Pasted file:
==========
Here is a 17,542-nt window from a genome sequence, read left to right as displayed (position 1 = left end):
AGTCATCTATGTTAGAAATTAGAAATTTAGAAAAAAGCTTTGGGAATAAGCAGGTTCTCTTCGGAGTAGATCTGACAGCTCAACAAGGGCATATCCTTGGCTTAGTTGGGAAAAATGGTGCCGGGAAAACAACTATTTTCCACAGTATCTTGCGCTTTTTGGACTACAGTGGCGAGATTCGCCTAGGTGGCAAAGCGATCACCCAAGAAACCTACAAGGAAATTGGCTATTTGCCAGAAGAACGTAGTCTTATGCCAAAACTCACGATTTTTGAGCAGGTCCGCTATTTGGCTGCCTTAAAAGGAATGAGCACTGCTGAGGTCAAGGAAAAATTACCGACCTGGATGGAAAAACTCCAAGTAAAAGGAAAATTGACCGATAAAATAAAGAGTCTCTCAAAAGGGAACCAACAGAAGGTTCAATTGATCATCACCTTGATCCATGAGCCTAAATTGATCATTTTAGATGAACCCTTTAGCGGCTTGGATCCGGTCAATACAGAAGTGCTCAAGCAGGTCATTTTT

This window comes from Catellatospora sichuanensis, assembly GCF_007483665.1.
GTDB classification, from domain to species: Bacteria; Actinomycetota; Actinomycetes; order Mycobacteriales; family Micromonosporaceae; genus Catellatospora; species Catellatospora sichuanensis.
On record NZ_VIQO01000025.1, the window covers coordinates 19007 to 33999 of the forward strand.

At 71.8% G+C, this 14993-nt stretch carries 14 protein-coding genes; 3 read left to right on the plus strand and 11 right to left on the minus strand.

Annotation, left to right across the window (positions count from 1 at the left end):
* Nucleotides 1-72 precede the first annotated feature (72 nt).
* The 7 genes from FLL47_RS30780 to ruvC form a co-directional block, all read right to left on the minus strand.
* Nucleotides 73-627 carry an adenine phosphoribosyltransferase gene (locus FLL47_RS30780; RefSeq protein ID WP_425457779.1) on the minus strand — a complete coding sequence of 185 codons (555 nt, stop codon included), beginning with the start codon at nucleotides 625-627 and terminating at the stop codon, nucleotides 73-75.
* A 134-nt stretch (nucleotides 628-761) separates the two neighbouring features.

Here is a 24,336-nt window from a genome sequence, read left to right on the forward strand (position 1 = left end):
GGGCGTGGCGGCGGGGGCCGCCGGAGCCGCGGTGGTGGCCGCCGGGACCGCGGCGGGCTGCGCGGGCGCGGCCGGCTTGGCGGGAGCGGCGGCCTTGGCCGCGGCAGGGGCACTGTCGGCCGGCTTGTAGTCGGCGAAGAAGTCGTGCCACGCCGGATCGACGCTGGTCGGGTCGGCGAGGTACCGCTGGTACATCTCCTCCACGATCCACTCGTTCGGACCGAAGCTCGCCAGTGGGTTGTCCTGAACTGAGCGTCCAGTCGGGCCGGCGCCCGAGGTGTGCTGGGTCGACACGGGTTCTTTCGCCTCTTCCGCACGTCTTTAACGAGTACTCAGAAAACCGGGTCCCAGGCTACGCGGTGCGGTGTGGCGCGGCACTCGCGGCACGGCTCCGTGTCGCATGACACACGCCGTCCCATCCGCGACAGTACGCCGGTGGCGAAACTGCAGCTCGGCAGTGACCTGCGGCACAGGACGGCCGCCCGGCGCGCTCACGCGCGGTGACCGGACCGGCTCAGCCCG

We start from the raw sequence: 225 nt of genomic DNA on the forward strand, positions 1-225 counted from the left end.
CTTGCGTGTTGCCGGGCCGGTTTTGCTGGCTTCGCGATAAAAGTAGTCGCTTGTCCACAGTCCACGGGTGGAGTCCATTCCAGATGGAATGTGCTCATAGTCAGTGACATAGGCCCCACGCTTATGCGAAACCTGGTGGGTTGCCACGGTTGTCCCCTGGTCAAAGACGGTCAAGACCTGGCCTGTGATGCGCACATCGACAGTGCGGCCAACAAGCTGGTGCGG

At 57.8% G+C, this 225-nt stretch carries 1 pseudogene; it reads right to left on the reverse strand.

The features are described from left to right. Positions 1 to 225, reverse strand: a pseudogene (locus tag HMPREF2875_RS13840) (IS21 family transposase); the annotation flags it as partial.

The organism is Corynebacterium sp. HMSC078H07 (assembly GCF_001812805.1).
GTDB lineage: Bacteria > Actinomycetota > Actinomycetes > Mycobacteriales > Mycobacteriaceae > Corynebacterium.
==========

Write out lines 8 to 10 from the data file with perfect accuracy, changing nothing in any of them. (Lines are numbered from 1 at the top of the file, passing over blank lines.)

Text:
* Nucleotides 1-72 precede the first annotated feature (72 nt).
* The 7 genes from FLL47_RS30780 to ruvC form a co-directional block, all read right to left on the minus strand.
* Nucleotides 73-627 carry an adenine phosphoribosyltransferase gene (locus FLL47_RS30780; RefSeq protein ID WP_425457779.1) on the minus strand — a complete coding sequence of 185 codons (555 nt, stop codon included), beginning with the start codon at nucleotides 625-627 and terminating at the stop codon, nucleotides 73-75.